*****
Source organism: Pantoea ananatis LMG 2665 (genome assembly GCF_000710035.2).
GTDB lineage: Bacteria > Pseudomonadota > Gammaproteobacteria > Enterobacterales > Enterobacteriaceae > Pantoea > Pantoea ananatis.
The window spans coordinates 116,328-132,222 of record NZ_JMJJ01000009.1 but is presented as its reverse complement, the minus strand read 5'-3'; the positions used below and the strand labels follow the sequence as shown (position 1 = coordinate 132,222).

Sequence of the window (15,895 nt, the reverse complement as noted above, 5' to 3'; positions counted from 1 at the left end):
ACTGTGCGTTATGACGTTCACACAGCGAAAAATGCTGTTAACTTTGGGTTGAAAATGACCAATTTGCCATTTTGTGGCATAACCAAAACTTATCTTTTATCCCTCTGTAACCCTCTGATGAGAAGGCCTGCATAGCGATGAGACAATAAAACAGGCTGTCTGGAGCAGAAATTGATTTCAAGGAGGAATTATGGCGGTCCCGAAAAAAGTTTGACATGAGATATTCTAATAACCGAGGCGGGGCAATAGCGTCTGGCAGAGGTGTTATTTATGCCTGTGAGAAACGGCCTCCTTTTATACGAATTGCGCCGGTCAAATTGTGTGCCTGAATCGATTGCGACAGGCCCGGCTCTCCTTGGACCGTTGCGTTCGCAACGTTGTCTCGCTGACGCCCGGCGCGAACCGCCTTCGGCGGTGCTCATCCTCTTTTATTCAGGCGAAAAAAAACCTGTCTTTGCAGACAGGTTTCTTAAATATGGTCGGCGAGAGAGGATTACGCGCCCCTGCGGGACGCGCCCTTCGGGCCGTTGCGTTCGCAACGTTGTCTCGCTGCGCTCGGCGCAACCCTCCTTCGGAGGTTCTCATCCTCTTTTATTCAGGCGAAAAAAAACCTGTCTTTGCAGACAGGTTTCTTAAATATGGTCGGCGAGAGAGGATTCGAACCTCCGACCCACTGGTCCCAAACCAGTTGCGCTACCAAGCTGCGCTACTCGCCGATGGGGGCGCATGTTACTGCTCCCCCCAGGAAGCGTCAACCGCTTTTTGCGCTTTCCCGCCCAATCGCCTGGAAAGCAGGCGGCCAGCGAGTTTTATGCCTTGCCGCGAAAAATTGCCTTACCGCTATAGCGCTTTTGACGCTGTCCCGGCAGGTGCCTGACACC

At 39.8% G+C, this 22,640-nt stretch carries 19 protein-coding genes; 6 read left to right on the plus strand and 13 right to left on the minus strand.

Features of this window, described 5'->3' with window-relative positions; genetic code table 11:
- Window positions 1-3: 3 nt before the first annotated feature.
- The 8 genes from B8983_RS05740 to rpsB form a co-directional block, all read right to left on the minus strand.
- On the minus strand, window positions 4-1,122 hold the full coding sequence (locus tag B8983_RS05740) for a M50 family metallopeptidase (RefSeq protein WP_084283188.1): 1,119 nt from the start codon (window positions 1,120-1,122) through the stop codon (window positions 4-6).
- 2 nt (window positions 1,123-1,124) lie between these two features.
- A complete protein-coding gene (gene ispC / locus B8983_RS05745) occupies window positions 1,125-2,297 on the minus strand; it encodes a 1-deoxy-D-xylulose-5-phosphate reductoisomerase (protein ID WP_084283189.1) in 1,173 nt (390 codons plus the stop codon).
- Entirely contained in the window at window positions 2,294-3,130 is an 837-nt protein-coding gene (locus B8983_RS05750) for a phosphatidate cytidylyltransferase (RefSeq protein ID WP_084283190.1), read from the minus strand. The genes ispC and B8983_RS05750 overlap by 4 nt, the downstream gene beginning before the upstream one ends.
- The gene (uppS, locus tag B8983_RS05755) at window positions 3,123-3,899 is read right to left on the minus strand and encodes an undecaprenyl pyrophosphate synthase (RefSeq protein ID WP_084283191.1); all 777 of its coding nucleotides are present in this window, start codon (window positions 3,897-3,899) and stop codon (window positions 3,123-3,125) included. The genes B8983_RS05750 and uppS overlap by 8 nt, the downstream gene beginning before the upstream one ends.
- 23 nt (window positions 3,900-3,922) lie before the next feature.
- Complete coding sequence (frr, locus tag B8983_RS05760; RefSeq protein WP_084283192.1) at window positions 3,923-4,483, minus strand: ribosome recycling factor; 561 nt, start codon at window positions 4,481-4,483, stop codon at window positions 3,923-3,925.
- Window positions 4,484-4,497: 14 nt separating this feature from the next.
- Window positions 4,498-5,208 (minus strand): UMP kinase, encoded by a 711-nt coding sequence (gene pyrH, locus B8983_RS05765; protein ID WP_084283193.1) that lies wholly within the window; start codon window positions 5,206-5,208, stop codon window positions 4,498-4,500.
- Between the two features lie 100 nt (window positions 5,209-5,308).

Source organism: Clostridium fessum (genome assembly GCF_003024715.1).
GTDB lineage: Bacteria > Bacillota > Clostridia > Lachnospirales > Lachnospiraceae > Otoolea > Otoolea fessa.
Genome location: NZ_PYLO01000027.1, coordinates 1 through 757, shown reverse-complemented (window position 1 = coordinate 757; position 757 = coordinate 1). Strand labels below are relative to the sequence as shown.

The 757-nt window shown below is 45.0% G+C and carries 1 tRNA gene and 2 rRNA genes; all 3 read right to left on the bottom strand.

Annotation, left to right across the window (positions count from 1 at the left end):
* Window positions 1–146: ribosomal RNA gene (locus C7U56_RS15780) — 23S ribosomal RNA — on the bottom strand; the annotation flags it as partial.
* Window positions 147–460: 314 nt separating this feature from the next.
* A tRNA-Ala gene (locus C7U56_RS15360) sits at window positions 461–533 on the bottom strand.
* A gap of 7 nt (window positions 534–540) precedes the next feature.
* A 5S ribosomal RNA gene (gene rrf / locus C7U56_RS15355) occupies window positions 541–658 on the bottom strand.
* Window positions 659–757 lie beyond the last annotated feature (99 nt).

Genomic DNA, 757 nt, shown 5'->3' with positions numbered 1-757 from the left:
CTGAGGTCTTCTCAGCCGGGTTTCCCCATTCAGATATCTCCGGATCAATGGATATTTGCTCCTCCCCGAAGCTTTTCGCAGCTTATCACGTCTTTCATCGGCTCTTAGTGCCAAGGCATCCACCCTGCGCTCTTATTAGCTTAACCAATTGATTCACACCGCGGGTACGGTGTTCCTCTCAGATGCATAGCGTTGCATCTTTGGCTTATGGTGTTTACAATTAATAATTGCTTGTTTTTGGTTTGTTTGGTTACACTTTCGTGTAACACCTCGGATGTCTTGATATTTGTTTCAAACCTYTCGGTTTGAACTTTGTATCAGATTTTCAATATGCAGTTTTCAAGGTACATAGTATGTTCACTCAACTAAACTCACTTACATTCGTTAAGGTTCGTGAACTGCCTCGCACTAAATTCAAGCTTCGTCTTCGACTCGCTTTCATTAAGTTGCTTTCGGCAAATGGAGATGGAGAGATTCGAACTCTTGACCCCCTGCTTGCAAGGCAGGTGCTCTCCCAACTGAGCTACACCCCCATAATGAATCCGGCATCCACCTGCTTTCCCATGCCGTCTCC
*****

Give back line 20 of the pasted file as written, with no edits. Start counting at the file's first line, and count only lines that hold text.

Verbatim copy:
Source organism: Clostridium fessum (genome assembly GCF_003024715.1).